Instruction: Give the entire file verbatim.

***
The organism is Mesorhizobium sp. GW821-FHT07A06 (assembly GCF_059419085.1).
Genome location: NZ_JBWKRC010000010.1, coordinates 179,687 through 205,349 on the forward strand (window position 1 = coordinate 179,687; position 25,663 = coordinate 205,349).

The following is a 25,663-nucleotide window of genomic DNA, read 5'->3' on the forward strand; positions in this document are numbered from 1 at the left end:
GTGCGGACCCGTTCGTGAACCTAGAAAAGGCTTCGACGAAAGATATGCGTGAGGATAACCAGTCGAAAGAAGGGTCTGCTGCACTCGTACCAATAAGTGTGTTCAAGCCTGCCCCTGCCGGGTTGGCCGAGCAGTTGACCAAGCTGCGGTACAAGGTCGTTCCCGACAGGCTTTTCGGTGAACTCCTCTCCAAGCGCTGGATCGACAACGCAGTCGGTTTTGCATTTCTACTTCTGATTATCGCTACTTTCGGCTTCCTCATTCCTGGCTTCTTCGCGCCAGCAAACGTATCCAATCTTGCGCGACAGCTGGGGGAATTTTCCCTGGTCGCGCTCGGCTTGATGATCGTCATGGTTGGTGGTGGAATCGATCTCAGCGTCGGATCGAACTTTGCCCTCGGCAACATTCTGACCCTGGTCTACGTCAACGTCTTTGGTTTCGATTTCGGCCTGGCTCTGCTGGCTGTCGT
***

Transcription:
The organism is Mesorhizobium sp. GW821-FHT07A06 (assembly GCF_059419085.1).
Genome location: NZ_JBWKRC010000010.1, coordinates 179,687 through 205,349 on the forward strand (window position 1 = coordinate 179,687; position 25,663 = coordinate 205,349).

The following is a 25,663-nucleotide window of genomic DNA, read 5'->3' on the forward strand; positions in this document are numbered from 1 at the left end:
GTGCGGACCCGTTCGTGAACCTAGAAAAGGCTTCGACGAAAGATATGCGTGAGGATAACCAGTCGAAAGAAGGGTCTGCTGCACTCGTACCAATAAGTGTGTTCAAGCCTGCCCCTGCCGGGTTGGCCGAGCAGTTGACCAAGCTGCGGTACAAGGTCGTTCCCGACAGGCTTTTCGGTGAACTCCTCTCCAAGCGCTGGATCGACAACGCAGTCGGTTTTGCATTTCTACTTCTGATTATCGCTACTTTCGGCTTCCTCATTCCTGGCTTCTTCGCGCCAGCAAACGTATCCAATCTTGCGCGACAGCTGGGGGAATTTTCCCTGGTCGCGCTCGGCTTGATGATCGTCATGGTTGGTGGTGGAATCGATCTCAGCGTCGGATCGAACTTTGCCCTCGGCAACATTCTGACCCTGGTCTACGTCAACGTCTTTGGTTTCGATTTCGGCCTGGCTCTGCTGGCTGTCGT